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14 August 2011

Hiking Along the Canadian Border: Fourth Connecticut Lake

This was an adventure that was completely unplanned!  It all began innocently enough when we decided to take some visiting family members on a tour of northern New Hampshire (far above the notches).  On previous visits they had already been exposed to sightseeing expeditions to scenic locations in the Crawford, Franconia, and Pinkham Notch.

As we were en route to these northern locations, the question was asked as to how far we were from Canada.  We did some quick mental mileage estimates and said: "It's really not that far".  Well, one thing led to another, and we eventually ended up heading for the border!  We knew that we couldn't actually cross the border since no one had come prepared with the required documents to do so.

I had recalled reading a description of a trail that skirted along the U.S./Canadian border and eventually led to the Fourth Connecticut Lake.  Spurred on by this recollection, we continued northward with great gusto!  We completely ignored a sign saying to TURN AROUND HERE if you were not intending to cross the border.   Upon reaching the border crossing, I pulled the car off the side of the road and walked up to a point slightly to one side of the border crossing booth.  I was greeted by an agent who immediately asked if we had come to hike the trail to the Fourth Connecticut Lake (how did he know that??).

The agent pointed to the spot where I should park the car.  He further indicated that once parked, we should walk up the northbound lane of the highway, go past the agent's booth, and then immediately veer left off the road onto the trail.  Oh!  And he also said that I was standing in a hard-hat construction zone and should move to my right to ask him any further questions!!

Shown below is a map which I grabbed from an Internet website after returning home.  It shows the location of the trail, plus it has a few other things labeled, such as where to park, etc. (Clicking on the map will slightly enlarge it.)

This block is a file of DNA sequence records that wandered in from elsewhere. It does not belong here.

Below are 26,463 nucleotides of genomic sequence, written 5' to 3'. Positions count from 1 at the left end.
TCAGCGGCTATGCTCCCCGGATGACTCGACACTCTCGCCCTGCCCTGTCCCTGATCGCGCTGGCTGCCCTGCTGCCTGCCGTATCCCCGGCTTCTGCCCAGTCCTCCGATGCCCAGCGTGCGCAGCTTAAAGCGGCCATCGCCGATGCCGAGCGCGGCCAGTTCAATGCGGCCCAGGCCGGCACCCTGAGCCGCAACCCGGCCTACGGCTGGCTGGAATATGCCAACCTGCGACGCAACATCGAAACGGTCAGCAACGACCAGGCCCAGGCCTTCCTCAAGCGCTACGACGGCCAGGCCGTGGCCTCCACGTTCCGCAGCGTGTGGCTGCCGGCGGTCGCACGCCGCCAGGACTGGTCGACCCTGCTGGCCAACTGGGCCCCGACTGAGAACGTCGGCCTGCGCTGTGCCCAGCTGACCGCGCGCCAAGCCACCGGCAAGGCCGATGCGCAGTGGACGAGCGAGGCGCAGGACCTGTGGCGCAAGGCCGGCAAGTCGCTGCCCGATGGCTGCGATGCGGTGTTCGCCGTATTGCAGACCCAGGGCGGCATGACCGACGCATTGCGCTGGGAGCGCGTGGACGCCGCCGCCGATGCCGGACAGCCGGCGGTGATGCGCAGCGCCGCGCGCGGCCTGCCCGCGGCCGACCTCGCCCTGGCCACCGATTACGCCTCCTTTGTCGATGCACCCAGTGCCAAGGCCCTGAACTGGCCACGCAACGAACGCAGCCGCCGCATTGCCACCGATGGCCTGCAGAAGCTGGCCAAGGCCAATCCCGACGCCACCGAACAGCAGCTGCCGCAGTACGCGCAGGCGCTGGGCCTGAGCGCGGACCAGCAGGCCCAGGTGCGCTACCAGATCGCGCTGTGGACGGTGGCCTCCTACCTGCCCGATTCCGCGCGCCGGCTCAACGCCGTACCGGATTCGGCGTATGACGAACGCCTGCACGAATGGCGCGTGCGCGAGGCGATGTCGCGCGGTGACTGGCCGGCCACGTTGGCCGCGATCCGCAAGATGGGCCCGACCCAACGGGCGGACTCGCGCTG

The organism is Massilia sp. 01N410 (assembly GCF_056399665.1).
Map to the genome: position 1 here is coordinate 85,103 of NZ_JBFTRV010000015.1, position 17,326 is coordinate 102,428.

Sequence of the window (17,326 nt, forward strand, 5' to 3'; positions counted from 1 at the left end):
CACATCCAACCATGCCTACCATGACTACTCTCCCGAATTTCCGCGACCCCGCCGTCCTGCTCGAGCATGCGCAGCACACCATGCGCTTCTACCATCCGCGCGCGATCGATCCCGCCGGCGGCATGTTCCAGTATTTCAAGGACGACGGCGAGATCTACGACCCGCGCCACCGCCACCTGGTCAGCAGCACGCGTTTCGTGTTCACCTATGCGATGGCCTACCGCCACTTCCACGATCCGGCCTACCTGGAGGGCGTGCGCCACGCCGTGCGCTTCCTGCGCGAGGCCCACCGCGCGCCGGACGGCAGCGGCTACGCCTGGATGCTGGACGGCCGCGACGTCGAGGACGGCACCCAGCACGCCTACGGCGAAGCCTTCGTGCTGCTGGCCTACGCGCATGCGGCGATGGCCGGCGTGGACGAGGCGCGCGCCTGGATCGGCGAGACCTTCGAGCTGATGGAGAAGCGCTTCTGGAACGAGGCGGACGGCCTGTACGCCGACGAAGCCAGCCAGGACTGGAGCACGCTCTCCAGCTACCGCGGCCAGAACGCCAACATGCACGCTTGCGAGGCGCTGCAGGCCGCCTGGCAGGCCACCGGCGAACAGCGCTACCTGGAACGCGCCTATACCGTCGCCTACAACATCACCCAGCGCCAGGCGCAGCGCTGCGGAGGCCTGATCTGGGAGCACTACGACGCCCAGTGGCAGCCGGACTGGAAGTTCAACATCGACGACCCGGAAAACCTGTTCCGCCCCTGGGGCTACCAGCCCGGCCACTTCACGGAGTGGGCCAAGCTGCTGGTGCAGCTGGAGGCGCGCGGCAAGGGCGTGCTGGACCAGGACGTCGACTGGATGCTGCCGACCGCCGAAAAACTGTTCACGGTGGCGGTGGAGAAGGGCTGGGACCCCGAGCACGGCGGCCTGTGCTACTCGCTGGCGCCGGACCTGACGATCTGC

You will undoubtedly note that one of the labels on this map states that the Fourth Connecticut Lake is a "Medium level fen system".  I won't bore you with the technicalities of this term, but if you want to read more about it, then please click HEREOn a less technical note, the Fourth Connecticut Lake (elevation 2,670 feet) is the beginning of the Connecticut River, which is New England’s longest river.

Okay, to get to the trailhead for the Fourth Connecticut Lake hiking trail, you need to take U.S. Route 3 and drive 22 miles north of the village of Pittsburg to the U.S./Canada border. You park on the east side of Route 3 near the U.S. Customs station.  The trail is just beyond the station and heads off to your left (west) along the U.S./Canada border.

Shown below is a photo collage that shows the U.S. Customs station from a viewpoint along the hiking trail.  It also shows the spot where both the U.S. and Canadian flags are flown, which is in close proximity to where you veer left onto the trail.
To my mind, one of the more unusual aspects of this hike is that the U.S./Canadian border runs down the center of the trail corridor in several spots.  You can actually stand with one foot in the U.S. and the other foot in Canada.  The composite photo below shows an example of one of the boundary markers along the trail's treadway, as well as a boundary marker tacked to a tree.
There are some minor inconsistencies between various guidebook descriptions in terms of the total mileage for this hike.  However, a brochure published by the New Hampshire Chapter of the Nature Conservancy lists the round-trip mileage as 1.7 miles (0.6 mile from the trailhead to reach a 0.5 mile loop trail around the lake, plus the 0.6 mile return to the trailhead).  The Nature Conservancy's brochure can be accessed by clicking HERE.